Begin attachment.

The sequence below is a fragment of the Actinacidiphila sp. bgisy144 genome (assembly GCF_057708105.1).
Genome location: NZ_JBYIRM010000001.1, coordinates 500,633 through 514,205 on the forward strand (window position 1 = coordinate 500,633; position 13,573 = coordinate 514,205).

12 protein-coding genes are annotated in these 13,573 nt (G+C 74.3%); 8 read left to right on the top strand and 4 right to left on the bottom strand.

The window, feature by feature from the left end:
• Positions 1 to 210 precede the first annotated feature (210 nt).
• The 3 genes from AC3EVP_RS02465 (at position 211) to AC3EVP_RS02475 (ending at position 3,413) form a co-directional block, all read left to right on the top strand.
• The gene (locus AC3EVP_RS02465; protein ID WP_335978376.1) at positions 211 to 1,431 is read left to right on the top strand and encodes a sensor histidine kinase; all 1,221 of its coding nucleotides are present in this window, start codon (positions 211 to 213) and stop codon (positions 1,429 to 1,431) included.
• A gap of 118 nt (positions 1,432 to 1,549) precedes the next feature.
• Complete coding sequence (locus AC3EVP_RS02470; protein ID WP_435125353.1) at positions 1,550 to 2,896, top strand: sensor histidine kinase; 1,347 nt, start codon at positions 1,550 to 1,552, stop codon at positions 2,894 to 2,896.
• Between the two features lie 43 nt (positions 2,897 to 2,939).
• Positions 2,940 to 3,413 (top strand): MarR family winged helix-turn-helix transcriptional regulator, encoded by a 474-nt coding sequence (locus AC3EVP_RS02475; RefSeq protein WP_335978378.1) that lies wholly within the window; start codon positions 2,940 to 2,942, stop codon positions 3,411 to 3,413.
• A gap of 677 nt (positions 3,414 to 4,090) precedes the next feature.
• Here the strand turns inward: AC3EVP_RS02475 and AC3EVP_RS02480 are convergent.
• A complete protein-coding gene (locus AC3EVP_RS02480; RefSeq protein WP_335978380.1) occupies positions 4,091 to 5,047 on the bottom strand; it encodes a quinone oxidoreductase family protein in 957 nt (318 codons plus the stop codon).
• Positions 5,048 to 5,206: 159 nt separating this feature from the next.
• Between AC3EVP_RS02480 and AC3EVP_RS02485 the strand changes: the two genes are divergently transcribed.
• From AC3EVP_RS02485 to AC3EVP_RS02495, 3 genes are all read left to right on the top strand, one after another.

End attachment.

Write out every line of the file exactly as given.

The sequence below is a fragment of the Actinacidiphila sp. bgisy144 genome (assembly GCF_057708105.1).
Genome location: NZ_JBYIRM010000001.1, coordinates 500,633 through 514,205 on the forward strand (window position 1 = coordinate 500,633; position 13,573 = coordinate 514,205).

12 protein-coding genes are annotated in these 13,573 nt (G+C 74.3%); 8 read left to right on the top strand and 4 right to left on the bottom strand.

The window, feature by feature from the left end:
• Positions 1 to 210 precede the first annotated feature (210 nt).
• The 3 genes from AC3EVP_RS02465 (at position 211) to AC3EVP_RS02475 (ending at position 3,413) form a co-directional block, all read left to right on the top strand.
• The gene (locus AC3EVP_RS02465; protein ID WP_335978376.1) at positions 211 to 1,431 is read left to right on the top strand and encodes a sensor histidine kinase; all 1,221 of its coding nucleotides are present in this window, start codon (positions 211 to 213) and stop codon (positions 1,429 to 1,431) included.
• A gap of 118 nt (positions 1,432 to 1,549) precedes the next feature.
• Complete coding sequence (locus AC3EVP_RS02470; protein ID WP_435125353.1) at positions 1,550 to 2,896, top strand: sensor histidine kinase; 1,347 nt, start codon at positions 1,550 to 1,552, stop codon at positions 2,894 to 2,896.
• Between the two features lie 43 nt (positions 2,897 to 2,939).
• Positions 2,940 to 3,413 (top strand): MarR family winged helix-turn-helix transcriptional regulator, encoded by a 474-nt coding sequence (locus AC3EVP_RS02475; RefSeq protein WP_335978378.1) that lies wholly within the window; start codon positions 2,940 to 2,942, stop codon positions 3,411 to 3,413.
• A gap of 677 nt (positions 3,414 to 4,090) precedes the next feature.
• Here the strand turns inward: AC3EVP_RS02475 and AC3EVP_RS02480 are convergent.
• A complete protein-coding gene (locus AC3EVP_RS02480; RefSeq protein WP_335978380.1) occupies positions 4,091 to 5,047 on the bottom strand; it encodes a quinone oxidoreductase family protein in 957 nt (318 codons plus the stop codon).
• Positions 5,048 to 5,206: 159 nt separating this feature from the next.
• Between AC3EVP_RS02480 and AC3EVP_RS02485 the strand changes: the two genes are divergently transcribed.
• From AC3EVP_RS02485 to AC3EVP_RS02495, 3 genes are all read left to right on the top strand, one after another.